1
  1. In System Preferences uncheck `General > Close windows when quitting an app
  2. Open TextEdit.app
  3. Press Cmd+N for a New file
  4. Quit TextEdit.app
  5. In Finder go to ~/Library/Containers/com.apple.TextEdit/Data/Library/Saved Application State/com.apple.TextEdit.savedState/ we'll be looking for a file here shortly
  6. Open TextEdit.app
  7. Quickly, open the file restorecount.plist that has appeared in Finder
  8. Look at the end value

Currently, on my macOS installation, end has a value of 570214618 which, as I understand it, means that since whatever epoch — a long time ago in an operating system far, far away — there have been over 570 million "windows" opened on my Mac. The value is shared across all user accounts. 10 months ago, that number was 544 million on my system according to this old question of mine: https://apple.stackexchange.com/a/320967/15281

The effect of this is that, for some apps, there is a noticeable (4 to 5 seconds) delay whilst they do something before their restored windows appear. My workaround, see the above linked question, is to turn off window saving for those specific apps. But I'd rather not have to do that.

So, I'd like to reset the restorecount value at its source. Does anybody know where it is stored and/or how can I reset it?

  • 1
    Why are you so sure restorecount is what's causing this problem? Do you have any evidence other than "this number is high, and some programs are taking a long time to open, ergo they must be related?" Because, that logic by itself seems super tenuous to me. – Wowfunhappy Feb 10 at 21:59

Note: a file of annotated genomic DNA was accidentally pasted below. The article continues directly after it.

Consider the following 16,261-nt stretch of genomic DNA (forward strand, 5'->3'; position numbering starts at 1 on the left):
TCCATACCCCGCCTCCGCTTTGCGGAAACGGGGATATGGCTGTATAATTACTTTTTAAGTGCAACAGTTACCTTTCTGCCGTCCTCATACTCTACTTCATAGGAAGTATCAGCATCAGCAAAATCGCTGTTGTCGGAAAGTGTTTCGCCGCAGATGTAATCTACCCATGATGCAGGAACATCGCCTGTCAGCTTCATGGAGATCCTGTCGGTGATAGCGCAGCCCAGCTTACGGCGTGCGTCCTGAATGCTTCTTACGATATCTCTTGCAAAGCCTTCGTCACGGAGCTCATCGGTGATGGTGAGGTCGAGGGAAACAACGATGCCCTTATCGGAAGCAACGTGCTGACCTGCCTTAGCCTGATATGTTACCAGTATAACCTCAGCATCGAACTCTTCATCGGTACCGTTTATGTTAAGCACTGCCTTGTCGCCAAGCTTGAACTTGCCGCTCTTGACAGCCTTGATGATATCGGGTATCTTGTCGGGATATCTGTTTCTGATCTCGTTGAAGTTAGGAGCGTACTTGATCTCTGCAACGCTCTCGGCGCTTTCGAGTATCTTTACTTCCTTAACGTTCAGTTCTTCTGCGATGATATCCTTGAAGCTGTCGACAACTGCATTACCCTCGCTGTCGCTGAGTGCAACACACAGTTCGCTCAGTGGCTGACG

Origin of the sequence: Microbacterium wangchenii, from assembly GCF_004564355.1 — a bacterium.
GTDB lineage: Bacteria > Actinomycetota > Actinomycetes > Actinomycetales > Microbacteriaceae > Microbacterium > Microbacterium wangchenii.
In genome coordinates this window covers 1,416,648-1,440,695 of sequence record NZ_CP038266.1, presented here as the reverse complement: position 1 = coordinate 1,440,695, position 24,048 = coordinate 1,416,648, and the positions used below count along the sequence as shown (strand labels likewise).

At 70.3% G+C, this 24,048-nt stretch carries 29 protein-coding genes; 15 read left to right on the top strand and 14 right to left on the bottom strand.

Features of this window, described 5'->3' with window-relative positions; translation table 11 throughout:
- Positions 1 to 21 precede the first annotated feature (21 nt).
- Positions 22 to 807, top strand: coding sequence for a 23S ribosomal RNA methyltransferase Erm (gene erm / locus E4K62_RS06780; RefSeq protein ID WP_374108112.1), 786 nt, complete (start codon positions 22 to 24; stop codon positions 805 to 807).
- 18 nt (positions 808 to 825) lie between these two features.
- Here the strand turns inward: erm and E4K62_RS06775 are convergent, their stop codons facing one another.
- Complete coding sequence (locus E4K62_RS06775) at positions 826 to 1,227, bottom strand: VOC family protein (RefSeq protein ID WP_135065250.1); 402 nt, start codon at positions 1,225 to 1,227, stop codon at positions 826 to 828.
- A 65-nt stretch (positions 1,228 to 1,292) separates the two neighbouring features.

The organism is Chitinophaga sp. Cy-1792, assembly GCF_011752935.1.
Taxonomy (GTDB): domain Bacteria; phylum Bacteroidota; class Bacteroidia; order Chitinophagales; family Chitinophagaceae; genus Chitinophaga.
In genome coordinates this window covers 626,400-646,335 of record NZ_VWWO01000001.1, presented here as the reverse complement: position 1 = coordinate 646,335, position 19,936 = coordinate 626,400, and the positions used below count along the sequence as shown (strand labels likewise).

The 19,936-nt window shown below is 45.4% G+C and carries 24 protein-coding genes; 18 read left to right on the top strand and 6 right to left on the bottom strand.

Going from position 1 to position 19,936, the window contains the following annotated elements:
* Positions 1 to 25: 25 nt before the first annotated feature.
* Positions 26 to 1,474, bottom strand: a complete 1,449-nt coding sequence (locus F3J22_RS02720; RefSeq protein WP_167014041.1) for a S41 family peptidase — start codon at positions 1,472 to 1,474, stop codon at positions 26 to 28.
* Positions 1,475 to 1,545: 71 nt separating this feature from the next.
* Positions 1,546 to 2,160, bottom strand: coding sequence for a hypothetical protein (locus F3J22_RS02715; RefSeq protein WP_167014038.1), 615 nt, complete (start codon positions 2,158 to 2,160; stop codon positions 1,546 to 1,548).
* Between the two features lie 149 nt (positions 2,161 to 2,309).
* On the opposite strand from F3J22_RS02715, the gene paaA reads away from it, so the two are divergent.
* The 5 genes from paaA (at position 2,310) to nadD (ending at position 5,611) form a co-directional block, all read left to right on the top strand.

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+100

The end value is not the number of windows you have opened, it is a Cocoa timestamp. 570214618 corresponds to January 26, 2019 4:56:58 PM GMT. As far as I can tell, the purpose of restorecount.plist is just to track how long it takes to restore the windows.

For apps that are taking a long time to start, you can try cleaning out their saved application state and see if that helps, but there are lots of other reasons an app might take a long time to start. The most common reason an app takes a long time to start is that it needs a lot of memory and you are already using all the available RAM so some memory needs to be compressed or written to disk in order to free up memory for the app. You can get a sense of this by looking at the "memory pressure" in the Activity Monitor.

You can also look at the amount of Swap Used (also in Activity Monitor). If that number goes up when you launch an app, then not having enough free memory is definitely a source of delay.

  • Great spot on end being the timestamp! I should have realised that. The apps I am using are very small, one window apps and after deleting their restore state, with my usual system memory pressure of about 20% I see the delay. But I'll investigate some more. – Matt Sephton Feb 11 at 1:09
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    @MattSephton please accept the answer and award the bonus – Old Pro Feb 11 at 1:26
  • Of course, my pleasure – Matt Sephton Feb 11 at 1:30

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